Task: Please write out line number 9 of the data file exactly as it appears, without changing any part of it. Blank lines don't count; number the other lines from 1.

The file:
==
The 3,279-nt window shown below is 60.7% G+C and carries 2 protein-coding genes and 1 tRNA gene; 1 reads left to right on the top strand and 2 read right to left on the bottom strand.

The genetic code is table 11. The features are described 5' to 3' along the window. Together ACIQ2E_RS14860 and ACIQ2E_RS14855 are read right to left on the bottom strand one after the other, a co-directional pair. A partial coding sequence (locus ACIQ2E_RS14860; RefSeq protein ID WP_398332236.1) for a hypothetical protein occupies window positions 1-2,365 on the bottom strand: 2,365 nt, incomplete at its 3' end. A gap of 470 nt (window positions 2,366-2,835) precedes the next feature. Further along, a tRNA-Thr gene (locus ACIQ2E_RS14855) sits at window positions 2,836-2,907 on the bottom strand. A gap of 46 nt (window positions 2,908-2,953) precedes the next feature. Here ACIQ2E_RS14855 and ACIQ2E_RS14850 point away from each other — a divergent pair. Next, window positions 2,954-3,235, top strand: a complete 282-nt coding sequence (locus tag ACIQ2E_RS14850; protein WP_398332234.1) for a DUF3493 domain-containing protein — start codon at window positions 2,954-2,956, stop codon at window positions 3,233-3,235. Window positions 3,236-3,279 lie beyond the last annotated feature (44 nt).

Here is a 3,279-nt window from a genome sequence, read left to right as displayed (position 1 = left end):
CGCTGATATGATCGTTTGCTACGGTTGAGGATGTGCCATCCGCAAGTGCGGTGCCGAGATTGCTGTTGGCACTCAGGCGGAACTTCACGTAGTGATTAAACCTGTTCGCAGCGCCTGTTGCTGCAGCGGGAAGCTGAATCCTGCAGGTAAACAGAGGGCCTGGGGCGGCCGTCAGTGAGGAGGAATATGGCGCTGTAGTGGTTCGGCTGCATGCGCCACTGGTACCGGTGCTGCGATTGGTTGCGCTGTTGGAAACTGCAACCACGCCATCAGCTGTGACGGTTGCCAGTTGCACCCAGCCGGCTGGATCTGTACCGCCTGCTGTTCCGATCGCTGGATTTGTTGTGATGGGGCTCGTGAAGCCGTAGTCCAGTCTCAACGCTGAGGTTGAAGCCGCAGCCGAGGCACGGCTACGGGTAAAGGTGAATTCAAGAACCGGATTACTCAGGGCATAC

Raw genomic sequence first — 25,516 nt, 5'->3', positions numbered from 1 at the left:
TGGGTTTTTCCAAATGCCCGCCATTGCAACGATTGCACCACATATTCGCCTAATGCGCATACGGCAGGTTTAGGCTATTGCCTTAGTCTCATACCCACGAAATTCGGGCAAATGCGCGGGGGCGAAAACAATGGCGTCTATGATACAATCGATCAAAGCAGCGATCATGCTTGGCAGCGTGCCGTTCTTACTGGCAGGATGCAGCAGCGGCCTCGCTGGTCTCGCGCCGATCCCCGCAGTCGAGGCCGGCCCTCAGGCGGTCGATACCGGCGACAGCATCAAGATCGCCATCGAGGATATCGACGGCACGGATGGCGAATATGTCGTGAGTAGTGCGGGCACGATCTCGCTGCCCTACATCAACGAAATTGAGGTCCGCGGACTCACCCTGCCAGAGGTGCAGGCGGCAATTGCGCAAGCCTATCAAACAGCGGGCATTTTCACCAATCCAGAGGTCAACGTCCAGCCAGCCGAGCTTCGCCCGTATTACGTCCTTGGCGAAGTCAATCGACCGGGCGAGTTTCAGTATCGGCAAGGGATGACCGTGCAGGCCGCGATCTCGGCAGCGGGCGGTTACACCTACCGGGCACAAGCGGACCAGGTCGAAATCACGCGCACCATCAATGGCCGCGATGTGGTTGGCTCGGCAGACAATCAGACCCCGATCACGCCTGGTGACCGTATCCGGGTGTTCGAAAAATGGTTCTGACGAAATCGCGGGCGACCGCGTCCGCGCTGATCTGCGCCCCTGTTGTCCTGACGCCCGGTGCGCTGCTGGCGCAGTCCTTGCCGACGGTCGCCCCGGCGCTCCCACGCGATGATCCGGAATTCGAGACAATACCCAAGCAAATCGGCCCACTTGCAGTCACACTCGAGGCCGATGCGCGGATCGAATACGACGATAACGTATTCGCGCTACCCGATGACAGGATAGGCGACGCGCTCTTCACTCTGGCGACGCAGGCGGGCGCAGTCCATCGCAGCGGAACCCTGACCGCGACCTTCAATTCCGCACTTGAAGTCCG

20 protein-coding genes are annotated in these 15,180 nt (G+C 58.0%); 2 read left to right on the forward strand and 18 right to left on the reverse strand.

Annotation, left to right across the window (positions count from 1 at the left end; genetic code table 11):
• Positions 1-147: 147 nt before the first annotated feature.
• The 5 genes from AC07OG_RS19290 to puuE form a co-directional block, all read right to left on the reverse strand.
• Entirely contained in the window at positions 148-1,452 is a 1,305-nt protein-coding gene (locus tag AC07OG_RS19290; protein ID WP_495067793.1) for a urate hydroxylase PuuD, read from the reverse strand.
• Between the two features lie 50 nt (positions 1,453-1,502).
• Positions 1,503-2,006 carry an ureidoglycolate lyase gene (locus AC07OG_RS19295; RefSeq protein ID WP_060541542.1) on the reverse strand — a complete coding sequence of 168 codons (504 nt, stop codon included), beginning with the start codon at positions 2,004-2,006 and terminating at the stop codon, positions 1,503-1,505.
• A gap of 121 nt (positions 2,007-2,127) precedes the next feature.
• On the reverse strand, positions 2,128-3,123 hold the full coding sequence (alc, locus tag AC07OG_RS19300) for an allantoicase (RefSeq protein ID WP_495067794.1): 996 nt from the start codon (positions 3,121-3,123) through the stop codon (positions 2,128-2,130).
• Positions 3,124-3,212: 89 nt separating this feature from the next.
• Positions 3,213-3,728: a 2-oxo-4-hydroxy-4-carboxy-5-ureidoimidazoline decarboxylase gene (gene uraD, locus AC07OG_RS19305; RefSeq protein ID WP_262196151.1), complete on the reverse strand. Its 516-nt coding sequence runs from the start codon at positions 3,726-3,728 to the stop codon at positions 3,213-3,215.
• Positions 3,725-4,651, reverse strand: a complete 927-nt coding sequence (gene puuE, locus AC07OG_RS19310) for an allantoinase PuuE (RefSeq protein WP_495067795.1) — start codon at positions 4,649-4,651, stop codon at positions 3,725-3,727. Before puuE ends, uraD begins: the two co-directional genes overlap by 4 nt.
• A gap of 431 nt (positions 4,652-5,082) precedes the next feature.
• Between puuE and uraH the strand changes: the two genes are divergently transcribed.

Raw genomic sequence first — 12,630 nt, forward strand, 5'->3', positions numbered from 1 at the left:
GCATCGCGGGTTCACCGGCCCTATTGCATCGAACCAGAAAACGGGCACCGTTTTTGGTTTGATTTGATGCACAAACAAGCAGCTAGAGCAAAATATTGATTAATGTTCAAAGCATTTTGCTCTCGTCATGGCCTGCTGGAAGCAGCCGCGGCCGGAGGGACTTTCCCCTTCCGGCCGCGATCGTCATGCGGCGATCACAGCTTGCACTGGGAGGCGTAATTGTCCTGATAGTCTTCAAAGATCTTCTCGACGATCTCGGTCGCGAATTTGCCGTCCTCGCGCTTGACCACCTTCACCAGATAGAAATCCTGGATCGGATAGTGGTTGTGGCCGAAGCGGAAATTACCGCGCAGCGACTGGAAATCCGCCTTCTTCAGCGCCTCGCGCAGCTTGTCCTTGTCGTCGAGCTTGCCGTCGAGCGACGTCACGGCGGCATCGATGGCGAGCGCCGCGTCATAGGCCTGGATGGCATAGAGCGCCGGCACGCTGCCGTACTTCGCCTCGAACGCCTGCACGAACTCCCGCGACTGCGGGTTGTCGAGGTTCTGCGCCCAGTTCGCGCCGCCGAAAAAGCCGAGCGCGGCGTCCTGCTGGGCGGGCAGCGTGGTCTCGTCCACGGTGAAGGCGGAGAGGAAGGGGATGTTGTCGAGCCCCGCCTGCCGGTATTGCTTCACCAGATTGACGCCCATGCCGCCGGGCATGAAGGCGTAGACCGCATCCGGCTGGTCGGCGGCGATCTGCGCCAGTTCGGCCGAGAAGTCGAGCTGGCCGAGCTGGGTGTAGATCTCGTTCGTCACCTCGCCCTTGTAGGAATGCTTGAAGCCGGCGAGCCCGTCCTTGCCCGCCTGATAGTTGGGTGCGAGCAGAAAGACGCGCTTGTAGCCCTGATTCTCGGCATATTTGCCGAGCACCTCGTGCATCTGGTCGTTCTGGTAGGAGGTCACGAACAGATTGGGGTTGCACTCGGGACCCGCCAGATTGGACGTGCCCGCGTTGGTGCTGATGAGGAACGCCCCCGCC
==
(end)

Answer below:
• Positions 1-147: 147 nt before the first annotated feature.